Presidential nominee Antonio Álvarez Desanti to step down as legislator
Antonio Álvarez Desanti, who officially became the National Liberation Party (PLN)’s 2018 presidential nominee on Monday, said he will resume his work on Tuesday as the Legislative Assembly President. He will resign his seat in May, however, to launch his national presidential campaign.
In his acceptance speech on Monday afternoon, the lawmaker said that he will remain in his post until the May 1st session, when lawmakers elect a new directorate.
He said he expects to leave the Assembly before the second week of May.
Costa Rican law stipulates that the next candidate on the Liberation Party’s legislative ballot from the 2014 election will take Álvarez’s seat at the Assembly.
That means that former Desamparados Mayor Maureen Fallas Fallas will replace Álvarez as a San José representative. In case Fallas should leave that post, the next in line is Wilberth Hernández Vílchez, a candidate from the canton of Pérez Zeledón.
Unite the party
Álvarez said that the battle for the party’s leadership is now in the past, and called for unity among all sectors of Liberation. He said he had already spoken with his fellow primary candidates José María Figueres and Sigifredo Aiza, and that he would meet with Rolando González — also a legislator — at the Assembly on Tuesday.
Álvarez said he will also meet in May with party leaders who supported other candidates in the primary election and will ask them to join the 2018 campaign.
He noted that he would incorporate proposals from the other candidates into his platform.
“I’ll assume the fight for a prosper, eco-efficient and supportive society that Figueres proposed. I’ll take Rolando González’s fight for better education, and I’ll take Sigifredo’s commitment with the less fortunate,” Álvarez said.
Araya is back
Among those who will join Álvarez’s campaign is San José Mayor Johnny Araya Monge, who was Liberation’s presidential candidate in 2014.
Araya told the daily La Nación that Álvarez’s victory make the decision to return to the party easier. Araya won his post as the capital’s mayor in representation of another party, following a four-year ban imposed by the PLN for dropping out of the runoff election in 2014.
Last November, however, the Constitutional Chamber of the Supreme Court, or Sala IV, declared that the rules on which Liberation based Araya’s suspension were unconstitutional.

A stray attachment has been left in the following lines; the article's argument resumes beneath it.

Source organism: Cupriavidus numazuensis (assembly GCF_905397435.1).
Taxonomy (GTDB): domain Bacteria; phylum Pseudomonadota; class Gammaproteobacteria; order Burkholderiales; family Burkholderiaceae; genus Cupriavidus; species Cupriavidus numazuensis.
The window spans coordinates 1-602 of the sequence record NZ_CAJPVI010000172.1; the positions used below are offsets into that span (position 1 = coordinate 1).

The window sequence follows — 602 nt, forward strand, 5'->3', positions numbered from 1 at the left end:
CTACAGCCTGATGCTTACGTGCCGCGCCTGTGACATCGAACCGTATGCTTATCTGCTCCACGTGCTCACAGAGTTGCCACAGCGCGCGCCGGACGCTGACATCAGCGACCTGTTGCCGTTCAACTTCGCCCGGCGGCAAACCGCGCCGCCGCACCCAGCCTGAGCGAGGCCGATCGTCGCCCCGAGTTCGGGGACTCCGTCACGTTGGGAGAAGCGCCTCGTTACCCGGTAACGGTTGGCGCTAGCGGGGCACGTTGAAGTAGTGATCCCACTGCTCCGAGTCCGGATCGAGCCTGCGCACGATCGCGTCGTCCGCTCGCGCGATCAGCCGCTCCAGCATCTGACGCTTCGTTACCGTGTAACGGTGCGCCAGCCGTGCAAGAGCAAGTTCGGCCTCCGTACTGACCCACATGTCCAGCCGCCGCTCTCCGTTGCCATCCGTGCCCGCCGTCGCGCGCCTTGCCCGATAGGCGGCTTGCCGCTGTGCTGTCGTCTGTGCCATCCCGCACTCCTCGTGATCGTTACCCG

“I still have to define some details to officially return to the party, but yes, I will return,” Araya told the newspaper.
Figueres: another bid?
At around noon, former president Figueres, who is also the son of three-time Costa Rican president and Liberation Party Founder José Figueres Ferrer, conceded the primary race to Álvarez at a press conference.
“Liberation has chosen don Antonio Álvarez Desanti, and I want to congratulate him, “said Figueres.
He admitted he has not ruled out seeking another presidential bid.
“It’s still an option. I have experience in the government and I have international experience, so I don’t rule out that option. I can help a lot,” he told a reporter who asked him about his future.
Monday’s announcements followed a messy vote count that at one point Sunday night had Álvarez publicly expressing concerns about voter fraud.
The tabulation of results suffered an unusual delay that PLN’s Internal Elections Tribunal President Alvis González attributed to technical problems with the data transmission system.
At 7 p.m. on Monday, more than 24 hours after the polls’ closing, the Tribunal had published results from a scant 60 percent of the polling stations across the country. Results still showed Álvarez in the lead at 45.2 percent, followed by Figueres with 38.3 percent, González with 9.2 percent and Aiza with 7.2 percent.
During the last PLN primary in 2009, by midnight on election day, the tribunal had already reported results of just over 75 percent of the polling stations. That primary ended with a nomination for Laura Chinchilla Miranda, who also won the presidential election.
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